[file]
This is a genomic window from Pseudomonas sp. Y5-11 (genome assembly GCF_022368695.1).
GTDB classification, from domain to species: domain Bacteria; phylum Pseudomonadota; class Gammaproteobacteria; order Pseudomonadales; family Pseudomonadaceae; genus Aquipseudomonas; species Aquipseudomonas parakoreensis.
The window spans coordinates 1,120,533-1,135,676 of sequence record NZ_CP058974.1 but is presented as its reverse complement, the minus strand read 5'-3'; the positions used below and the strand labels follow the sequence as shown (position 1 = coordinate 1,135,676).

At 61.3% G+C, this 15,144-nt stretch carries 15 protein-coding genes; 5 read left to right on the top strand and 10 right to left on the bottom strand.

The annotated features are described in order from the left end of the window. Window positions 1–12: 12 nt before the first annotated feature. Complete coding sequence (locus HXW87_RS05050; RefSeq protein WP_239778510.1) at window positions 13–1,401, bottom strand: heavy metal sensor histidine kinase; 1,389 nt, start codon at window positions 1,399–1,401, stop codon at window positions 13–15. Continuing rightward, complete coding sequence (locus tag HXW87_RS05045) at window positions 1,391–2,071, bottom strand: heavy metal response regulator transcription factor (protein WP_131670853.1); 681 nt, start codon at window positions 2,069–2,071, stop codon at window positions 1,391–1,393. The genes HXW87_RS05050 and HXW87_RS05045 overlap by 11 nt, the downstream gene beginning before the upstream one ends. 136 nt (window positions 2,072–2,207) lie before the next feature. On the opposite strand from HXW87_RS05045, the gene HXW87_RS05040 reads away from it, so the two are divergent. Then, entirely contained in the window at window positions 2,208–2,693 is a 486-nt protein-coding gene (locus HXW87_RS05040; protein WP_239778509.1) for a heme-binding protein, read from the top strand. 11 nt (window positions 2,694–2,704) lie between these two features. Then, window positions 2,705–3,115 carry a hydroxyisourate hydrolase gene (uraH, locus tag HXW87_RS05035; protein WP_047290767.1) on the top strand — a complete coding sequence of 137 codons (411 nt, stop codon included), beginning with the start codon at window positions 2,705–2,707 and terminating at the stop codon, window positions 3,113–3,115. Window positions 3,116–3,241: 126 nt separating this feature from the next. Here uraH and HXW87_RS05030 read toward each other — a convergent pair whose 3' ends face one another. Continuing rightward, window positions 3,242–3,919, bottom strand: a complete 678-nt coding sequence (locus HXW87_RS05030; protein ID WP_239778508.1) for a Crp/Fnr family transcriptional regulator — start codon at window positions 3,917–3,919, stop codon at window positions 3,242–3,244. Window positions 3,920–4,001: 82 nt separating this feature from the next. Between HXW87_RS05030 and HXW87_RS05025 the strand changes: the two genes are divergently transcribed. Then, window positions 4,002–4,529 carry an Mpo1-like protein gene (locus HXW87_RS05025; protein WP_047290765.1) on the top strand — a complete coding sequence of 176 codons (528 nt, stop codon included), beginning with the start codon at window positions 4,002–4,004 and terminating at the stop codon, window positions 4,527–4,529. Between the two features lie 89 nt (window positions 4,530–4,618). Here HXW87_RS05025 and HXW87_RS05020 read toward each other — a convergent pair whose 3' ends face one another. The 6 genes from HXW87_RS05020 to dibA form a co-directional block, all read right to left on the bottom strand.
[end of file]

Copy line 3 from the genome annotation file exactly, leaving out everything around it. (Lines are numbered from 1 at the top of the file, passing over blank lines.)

The window spans coordinates 1,120,533-1,135,676 of sequence record NZ_CP058974.1 but is presented as its reverse complement, the minus strand read 5'-3'; the positions used below and the strand labels follow the sequence as shown (position 1 = coordinate 1,135,676).